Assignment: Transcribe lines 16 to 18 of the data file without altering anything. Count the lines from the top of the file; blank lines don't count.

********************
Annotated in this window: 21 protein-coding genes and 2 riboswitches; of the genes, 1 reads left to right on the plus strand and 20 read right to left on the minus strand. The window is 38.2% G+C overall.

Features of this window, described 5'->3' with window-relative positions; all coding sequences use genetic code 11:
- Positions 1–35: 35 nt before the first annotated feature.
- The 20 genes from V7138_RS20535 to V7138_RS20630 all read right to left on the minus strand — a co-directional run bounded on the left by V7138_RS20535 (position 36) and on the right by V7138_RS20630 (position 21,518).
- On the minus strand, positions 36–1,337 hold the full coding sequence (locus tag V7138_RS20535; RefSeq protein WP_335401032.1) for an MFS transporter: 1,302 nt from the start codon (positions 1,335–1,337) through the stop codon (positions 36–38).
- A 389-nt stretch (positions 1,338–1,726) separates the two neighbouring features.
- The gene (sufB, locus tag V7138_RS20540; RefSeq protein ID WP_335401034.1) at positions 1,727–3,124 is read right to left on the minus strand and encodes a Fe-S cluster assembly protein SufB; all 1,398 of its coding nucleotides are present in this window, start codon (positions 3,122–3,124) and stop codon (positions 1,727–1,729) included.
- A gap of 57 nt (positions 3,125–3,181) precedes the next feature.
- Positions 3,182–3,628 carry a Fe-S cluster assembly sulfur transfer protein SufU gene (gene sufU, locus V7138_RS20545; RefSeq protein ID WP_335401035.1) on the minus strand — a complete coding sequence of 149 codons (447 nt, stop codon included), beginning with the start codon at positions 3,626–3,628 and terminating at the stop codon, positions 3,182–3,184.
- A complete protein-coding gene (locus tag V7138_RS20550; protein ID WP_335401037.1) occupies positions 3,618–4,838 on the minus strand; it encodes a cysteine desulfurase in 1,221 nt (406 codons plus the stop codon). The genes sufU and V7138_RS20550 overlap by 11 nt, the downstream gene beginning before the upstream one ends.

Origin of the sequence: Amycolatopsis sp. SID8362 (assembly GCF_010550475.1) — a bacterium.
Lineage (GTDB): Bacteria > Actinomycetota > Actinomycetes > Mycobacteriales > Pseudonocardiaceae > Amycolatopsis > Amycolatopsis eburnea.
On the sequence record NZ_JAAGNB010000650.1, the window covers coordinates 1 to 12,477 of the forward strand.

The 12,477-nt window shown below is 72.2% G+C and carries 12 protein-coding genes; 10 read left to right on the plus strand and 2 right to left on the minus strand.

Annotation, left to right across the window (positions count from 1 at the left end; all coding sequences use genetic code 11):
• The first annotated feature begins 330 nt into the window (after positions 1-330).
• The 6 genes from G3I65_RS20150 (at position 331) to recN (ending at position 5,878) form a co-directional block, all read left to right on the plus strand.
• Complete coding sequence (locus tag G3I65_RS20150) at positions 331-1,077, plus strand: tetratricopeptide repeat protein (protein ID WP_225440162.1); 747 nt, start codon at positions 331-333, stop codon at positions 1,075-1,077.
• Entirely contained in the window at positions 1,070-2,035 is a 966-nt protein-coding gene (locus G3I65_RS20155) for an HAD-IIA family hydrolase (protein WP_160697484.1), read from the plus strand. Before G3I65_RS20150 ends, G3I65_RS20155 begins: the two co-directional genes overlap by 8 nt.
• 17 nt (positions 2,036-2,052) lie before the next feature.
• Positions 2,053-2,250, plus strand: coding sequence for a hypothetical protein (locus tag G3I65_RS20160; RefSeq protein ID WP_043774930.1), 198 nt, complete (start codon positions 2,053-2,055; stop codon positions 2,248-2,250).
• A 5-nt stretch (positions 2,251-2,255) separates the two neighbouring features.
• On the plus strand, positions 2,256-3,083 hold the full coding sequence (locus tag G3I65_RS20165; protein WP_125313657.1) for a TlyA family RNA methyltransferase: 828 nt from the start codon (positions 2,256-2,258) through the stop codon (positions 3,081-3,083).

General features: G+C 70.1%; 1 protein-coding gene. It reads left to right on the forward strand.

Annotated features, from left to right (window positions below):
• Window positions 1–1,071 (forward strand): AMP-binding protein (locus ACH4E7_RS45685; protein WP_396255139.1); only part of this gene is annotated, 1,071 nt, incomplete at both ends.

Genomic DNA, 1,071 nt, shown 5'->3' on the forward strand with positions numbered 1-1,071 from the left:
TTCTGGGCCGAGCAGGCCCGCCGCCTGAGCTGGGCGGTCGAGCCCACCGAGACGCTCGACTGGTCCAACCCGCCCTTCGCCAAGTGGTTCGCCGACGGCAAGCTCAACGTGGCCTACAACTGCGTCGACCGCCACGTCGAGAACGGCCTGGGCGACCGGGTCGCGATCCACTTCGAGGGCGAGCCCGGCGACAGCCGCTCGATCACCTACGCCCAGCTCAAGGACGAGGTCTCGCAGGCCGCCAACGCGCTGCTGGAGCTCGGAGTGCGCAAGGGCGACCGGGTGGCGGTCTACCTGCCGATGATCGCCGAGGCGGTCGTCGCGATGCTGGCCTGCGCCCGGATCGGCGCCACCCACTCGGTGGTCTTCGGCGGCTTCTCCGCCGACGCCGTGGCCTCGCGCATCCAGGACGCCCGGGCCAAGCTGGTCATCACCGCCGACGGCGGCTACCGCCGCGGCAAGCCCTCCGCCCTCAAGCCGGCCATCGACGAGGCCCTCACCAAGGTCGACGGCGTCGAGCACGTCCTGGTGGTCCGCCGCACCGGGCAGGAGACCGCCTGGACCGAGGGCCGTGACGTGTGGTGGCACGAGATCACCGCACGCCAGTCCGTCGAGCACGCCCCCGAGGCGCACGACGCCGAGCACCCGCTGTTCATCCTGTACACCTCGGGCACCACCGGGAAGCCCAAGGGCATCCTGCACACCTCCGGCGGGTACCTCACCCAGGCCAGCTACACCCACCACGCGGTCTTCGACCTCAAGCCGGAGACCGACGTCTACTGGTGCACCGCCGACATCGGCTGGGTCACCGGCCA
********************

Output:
• The first annotated feature begins 330 nt into the window (after positions 1-330).
• The 6 genes from G3I65_RS20150 (at position 331) to recN (ending at position 5,878) form a co-directional block, all read left to right on the plus strand.
• Complete coding sequence (locus tag G3I65_RS20150) at positions 331-1,077, plus strand: tetratricopeptide repeat protein (protein ID WP_225440162.1); 747 nt, start codon at positions 331-333, stop codon at positions 1,075-1,077.